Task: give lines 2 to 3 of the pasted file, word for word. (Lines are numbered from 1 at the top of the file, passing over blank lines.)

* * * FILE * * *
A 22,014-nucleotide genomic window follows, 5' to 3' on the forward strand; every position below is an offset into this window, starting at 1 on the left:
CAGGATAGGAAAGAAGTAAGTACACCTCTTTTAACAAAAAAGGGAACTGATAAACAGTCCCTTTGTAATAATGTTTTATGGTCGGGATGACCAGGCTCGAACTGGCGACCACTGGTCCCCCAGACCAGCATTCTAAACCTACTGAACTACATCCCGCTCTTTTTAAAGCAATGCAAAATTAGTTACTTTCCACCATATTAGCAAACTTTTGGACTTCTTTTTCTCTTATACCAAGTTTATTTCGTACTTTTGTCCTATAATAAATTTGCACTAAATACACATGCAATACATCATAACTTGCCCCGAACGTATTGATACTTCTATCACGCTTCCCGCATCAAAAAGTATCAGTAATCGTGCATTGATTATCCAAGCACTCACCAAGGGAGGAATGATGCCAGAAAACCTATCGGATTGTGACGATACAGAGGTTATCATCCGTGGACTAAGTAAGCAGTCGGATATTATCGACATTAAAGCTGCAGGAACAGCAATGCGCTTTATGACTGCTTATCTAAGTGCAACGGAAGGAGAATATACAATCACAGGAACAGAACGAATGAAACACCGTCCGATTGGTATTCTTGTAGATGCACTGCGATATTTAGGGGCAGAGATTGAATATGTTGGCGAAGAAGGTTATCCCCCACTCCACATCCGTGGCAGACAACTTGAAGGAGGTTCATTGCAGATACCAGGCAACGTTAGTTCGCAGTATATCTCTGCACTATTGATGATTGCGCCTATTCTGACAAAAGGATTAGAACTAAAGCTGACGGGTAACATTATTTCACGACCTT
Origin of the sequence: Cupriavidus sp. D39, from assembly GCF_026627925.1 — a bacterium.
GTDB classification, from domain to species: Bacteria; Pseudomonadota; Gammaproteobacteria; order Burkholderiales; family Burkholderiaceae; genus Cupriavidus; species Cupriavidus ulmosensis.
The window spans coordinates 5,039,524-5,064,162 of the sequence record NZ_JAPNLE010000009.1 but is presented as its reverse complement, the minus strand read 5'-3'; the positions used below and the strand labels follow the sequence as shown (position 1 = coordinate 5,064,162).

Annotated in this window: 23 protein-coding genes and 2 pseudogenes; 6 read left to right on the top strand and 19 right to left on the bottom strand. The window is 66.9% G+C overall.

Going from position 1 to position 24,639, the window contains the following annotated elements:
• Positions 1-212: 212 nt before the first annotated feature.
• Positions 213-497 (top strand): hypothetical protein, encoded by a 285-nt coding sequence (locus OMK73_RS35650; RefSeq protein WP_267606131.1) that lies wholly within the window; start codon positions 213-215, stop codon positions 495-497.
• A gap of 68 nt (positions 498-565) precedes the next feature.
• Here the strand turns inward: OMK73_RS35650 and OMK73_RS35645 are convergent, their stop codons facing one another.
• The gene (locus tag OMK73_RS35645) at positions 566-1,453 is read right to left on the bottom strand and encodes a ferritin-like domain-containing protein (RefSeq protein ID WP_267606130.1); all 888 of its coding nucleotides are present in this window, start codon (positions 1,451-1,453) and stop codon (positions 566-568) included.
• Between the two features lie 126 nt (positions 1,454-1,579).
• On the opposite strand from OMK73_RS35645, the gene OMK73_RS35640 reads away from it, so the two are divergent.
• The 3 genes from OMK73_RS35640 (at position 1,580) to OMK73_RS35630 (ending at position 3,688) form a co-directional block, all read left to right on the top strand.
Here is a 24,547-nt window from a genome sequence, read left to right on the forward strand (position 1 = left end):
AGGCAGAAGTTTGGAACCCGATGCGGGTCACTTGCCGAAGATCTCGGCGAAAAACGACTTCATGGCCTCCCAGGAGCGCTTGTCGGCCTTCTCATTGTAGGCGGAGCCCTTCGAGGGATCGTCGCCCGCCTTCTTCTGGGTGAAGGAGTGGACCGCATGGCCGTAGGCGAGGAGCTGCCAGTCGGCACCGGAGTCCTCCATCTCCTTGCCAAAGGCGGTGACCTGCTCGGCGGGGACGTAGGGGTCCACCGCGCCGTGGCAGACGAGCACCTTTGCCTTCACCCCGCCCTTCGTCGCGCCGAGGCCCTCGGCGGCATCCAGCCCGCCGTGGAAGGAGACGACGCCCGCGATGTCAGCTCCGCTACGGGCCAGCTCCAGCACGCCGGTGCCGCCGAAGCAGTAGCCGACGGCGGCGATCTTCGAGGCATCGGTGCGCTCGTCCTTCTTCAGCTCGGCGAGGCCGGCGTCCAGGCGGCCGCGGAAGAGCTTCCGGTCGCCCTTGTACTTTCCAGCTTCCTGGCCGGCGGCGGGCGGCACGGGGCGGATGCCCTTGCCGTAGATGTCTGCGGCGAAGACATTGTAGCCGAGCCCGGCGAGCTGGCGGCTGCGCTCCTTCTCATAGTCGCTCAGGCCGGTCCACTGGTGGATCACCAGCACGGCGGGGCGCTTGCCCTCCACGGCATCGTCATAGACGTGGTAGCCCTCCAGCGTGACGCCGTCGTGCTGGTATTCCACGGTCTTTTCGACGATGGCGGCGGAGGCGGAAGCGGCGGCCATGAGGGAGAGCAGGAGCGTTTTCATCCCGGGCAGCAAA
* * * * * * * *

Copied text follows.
CAGGATAGGAAAGAAGTAAGTACACCTCTTTTAACAAAAAAGGGAACTGATAAACAGTCCCTTTGTAATAATGTTTTATGGTCGGGATGACCAGGCTCGAACTGGCGACCACTGGTCCCCCAGACCAGCATTCTAAACCTACTGAACTACATCCCGCTCTTTTTAAAGCAATGCAAAATTAGTTACTTTCCACCATATTAGCAAACTTTTGGACTTCTTTTTCTCTTATACCAAGTTTATTTCGTACTTTTGTCCTATAATAAATTTGCACTAAATACACATGCAATACATCATAACTTGCCCCGAACGTATTGATACTTCTATCACGCTTCCCGCATCAAAAAGTATCAGTAATCGTGCATTGATTATCCAAGCACTCACCAAGGGAGGAATGATGCCAGAAAACCTATCGGATTGTGACGATACAGAGGTTATCATCCGTGGACTAAGTAAGCAGTCGGATATTATCGACATTAAAGCTGCAGGAACAGCAATGCGCTTTATGACTGCTTATCTAAGTGCAACGGAAGGAGAATATACAATCACAGGAACAGAACGAATGAAACACCGTCCGATTGGTATTCTTGTAGATGCACTGCGATATTTAGGGGCAGAGATTGAATATGTTGGCGAAGAAGGTTATCCCCCACTCCACATCCGTGGCAGACAACTTGAAGGAGGTTCATTGCAGATACCAGGCAACGTTAGTTCGCAGTATATCTCTGCACTATTGATGATTGCGCCTATTCTGACAAAAGGATTAGAACTAAAGCTGACGGGTAACATTATTTCACGACCTT
Origin of the sequence: Cupriavidus sp. D39, from assembly GCF_026627925.1 — a bacterium.